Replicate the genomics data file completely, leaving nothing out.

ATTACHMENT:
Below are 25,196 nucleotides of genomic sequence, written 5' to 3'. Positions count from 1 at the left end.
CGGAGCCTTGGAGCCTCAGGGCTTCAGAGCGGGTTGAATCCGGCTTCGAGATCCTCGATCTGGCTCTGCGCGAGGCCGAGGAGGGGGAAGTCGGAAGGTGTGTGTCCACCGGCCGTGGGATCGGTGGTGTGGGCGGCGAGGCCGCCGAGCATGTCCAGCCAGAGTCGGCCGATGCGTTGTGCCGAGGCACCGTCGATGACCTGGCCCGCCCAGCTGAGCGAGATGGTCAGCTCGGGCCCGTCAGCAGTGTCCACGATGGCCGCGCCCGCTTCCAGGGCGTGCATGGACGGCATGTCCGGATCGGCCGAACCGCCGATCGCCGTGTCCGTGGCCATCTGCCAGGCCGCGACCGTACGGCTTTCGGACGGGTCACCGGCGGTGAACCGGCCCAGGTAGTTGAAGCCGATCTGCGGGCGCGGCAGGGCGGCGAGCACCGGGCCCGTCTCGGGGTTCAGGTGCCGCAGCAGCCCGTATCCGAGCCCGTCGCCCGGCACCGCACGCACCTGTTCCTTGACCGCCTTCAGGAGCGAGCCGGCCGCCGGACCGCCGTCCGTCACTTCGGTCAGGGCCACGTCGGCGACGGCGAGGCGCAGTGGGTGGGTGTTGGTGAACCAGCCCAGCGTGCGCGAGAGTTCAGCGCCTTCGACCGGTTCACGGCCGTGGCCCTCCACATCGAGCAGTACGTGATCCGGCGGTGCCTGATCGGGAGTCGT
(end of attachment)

Below are 25,196 nucleotides of genomic sequence, written 5' to 3'. Positions count from 1 at the left end.
CGGAGCCTTGGAGCCTCAGGGCTTCAGAGCGGGTTGAATCCGGCTTCGAGATCCTCGATCTGGCTCTGCGCGAGGCCGAGGAGGGGGAAGTCGGAAGGTGTGTGTCCACCGGCCGTGGGATCGGTGGTGTGGGCGGCGAGGCCGCCGAGCATGTCCAGCCAGAGTCGGCCGATGCGTTGTGCCGAGGCACCGTCGATGACCTGGCCCGCCCAGCTGAGCGAGATGGTCAGCTCGGGCCCGTCAGCAGTGTCCACGATGGCCGCGCCCGCTTCCAGGGCGTGCATGGACGGCATGTCCGGATCGGCCGAACCGCCGATCGCCGTGTCCGTGGCCATCTGCCAGGCCGCGACCGTACGGCTTTCGGACGGGTCACCGGCGGTGAACCGGCCCAGGTAGTTGAAGCCGATCTGCGGGCGCGGCAGGGCGGCGAGCACCGGGCCCGTCTCGGGGTTCAGGTGCCGCAGCAGCCCGTATCCGAGCCCGTCGCCCGGCACCGCACGCACCTGTTCCTTGACCGCCTTCAGGAGCGAGCCGGCCGCCGGACCGCCGTCCGTCACTTCGGTCAGGGCCACGTCGGCGACGGCGAGGCGCAGTGGGTGGGTGTTGGTGAACCAGCCCAGCGTGCGCGAGAGTTCAGCGCCTTCGACCGGTTCACGGCCGTGGCCCTCCACATCGAGCAGTACGTGATCCGGCGGTGCCTGATCGGGAGTCGT